Spike in Glasgow cases ‘will not lead to local lockdown’

A spike in new cases of coronavirus in the Glasgow area, with seven in one care home, is not being regarded as a cluster which would warrant bringing back stricter lockdown measures Nicola Sturgeon has said.
Shoppers wearing face masks  in Glasgow. Picture: John DevlinShoppers wearing face masks  in Glasgow. Picture: John Devlin
Shoppers wearing face masks in Glasgow. Picture: John Devlin

The First Minister said that a steep hike of 19 new cases of Covid-19 in Scotland announced on Sunday was partially due to asymptomatic cases in the greater Glasgow area, with 12 connected to the city. However both she and the National Clinical Director, Professor Jason Leitch, said fears of a community outbreak, similar to that in Dumfries and Galloway, were unfounded.

Sunday was the second consecutive day when new cases in Scotland were higher than they had been for several weeks - but no new deaths have been recorded for five days in a row. It followed further easing of the lockdown, such as outdoor hospitality resuming on Wednesday and households being able to meet indoors, and followed a similar spike in new cases on Friday which had seen 18 new cases recorded by the Scottish Government.

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At the government’s daily briefing, Ms Sturgeon said: “I think it is perhaps worth noting that on both Friday and on Sunday we saw higher numbers of new cases than has been the norm in recent weeks. On any occasion where there is an increase like that, I want to give an assurance that we look very very thoroughly to see if there are any patterns or particular causes for concern.

“With respect to the 19 cases reported yesterday, we know that 12 of these cases were in Glasgow and seven of those, all of which were asymptomatic cases, related to one single care home. Now that is being looked at in much more detail and all necessary follow-up tests, checks and precautions are being undertaken.”

She warned that “the virus will spread again if we give it a chance, half a chance, a quarter of a chance,” and added: “All of the appropriate steps are being taken including testing, other checks and all of the precautions that you would expect. We’ll be looking very closely at that situation in the days to come.”

A total of 12 people were infected in the cross-border cluster which was discovered in Annan and Gretna last month and caused a local lockdown.

Professor Leitch also said there was “no suggestion of clusters”. He added: “There’s no suggestion there’s a localised community outbreak. “No suggestion of clusters as we had in Gretna and Annan. A number were asymptomtic which means they’re usually not as infective, so don’t spread the disease, but still could. So we’re cautious but not worried about those two increases.”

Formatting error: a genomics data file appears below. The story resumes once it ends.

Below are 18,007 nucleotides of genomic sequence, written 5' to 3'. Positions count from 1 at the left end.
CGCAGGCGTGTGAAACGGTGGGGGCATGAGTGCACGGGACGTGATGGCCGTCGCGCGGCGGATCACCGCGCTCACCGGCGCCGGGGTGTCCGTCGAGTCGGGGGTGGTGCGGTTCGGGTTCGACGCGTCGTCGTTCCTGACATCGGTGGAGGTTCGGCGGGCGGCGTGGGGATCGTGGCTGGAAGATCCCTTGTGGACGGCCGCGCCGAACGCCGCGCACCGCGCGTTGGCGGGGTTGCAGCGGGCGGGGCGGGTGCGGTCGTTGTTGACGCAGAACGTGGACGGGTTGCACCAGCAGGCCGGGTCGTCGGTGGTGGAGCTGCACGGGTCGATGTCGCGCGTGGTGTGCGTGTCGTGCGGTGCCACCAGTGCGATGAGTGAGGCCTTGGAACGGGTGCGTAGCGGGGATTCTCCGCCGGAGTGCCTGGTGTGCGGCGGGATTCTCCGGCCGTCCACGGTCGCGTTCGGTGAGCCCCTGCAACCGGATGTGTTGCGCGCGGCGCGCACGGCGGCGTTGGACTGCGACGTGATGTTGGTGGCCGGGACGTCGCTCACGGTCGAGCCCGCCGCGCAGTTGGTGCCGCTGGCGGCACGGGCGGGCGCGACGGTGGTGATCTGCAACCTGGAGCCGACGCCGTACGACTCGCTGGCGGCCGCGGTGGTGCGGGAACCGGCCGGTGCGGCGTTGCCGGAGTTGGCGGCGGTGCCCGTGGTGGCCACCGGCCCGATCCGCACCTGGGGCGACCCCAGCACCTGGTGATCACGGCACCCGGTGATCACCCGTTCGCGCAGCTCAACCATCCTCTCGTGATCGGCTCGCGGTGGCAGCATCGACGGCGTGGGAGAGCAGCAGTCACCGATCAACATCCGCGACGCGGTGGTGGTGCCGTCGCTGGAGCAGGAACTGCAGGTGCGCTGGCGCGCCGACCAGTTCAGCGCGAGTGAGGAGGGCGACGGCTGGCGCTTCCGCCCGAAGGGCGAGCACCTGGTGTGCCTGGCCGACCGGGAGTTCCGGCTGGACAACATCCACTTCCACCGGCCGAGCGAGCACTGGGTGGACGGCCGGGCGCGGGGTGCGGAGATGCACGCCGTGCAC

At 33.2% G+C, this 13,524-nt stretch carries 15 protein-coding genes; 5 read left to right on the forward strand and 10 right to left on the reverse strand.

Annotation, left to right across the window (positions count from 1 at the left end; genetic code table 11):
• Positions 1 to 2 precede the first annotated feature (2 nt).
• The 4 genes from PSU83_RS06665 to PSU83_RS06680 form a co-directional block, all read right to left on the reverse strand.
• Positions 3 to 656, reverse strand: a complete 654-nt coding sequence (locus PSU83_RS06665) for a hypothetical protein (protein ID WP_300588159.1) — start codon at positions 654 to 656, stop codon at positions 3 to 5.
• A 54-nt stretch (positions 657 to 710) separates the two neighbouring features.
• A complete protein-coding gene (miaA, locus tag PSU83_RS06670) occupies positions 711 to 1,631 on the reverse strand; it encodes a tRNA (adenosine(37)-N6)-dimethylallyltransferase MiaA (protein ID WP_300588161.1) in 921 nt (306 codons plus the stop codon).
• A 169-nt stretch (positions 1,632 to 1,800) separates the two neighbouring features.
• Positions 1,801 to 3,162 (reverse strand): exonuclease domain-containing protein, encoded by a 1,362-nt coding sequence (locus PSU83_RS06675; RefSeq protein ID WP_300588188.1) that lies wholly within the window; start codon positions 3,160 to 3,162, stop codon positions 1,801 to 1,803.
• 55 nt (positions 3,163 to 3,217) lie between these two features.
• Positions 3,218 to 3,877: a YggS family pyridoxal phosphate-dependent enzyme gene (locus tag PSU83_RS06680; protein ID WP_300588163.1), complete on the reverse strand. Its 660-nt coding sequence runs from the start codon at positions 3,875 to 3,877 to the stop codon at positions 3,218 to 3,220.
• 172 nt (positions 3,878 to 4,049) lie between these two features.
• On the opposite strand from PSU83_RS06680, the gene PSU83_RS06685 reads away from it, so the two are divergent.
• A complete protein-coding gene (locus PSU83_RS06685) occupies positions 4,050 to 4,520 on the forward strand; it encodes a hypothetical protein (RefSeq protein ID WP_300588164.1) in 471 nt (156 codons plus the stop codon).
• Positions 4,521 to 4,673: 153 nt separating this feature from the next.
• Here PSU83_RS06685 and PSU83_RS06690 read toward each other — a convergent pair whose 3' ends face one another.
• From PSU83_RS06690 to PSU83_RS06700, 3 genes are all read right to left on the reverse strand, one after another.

Details of which care home, and where it is situated in the Greater Glasgow and Clyde health board area, have not been revealed. Ms Sturgeon said: “If more information which might be necessary to put in the public domain at a later stage we will do that. We are testing care home workers more regularly so we can expect to see more of that if the infection is out there in that way.”

Health Secretary Jeane Freeman also confirmed reports from Scottish Care, the body which represents the independent care sector, that some GPs and directors of public health have refused to test people going into care homes from the community, against the Scottish Government’s policy.

“The guidance and the requirement is crystal clear on this,” Ms Freeman said. “If you are to be admitted to a care home, unless there is a clinical reason not to do this, then there should be one negative test before that admission and then the individual needs to be nursed and looked after in their own room in isolation for the 14 days to be absolutely sure that - even with a negative test - no symptoms are going to be developed.”

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Ms Freeman said she had spoken to Scottish Care’s chief executive, Dr Donald Macaskill, and that while the problem was “not widespread” “there are some cases GPs or directors of public health assessing whether or not individuals who are to be admitted to a care home from the community are to be tested.

“Once we’ve finalised all the details with Dr Macaskill I will be making it clear to all parts of the health service exactly what it is they are required to do.”

However Scottish Labour said that as care homes were still at the epicentre of the coronavirus pandemic the Scottish Government’s “failure to deliver regular testing of care home staff and residents” was “irresponsible” and “putting them at risk”.

Recent data has shown that only three-fifths of the care home workforce and 6.4 per cent of care home residents are being routinely tested. The party’s health and social care spokesperson Monica Lennon said: “News of a new coronavirus outbreak in a Greater Glasgow care home is extremely worrying.

“The Scottish Government promised the regular testing of care home staff eight weeks ago and are still failing to deliver this. To protect those that live and work in our care homes and prevent further outbreaks, it is vital that the Scottish Government urgently expands testing with immediate effect.”

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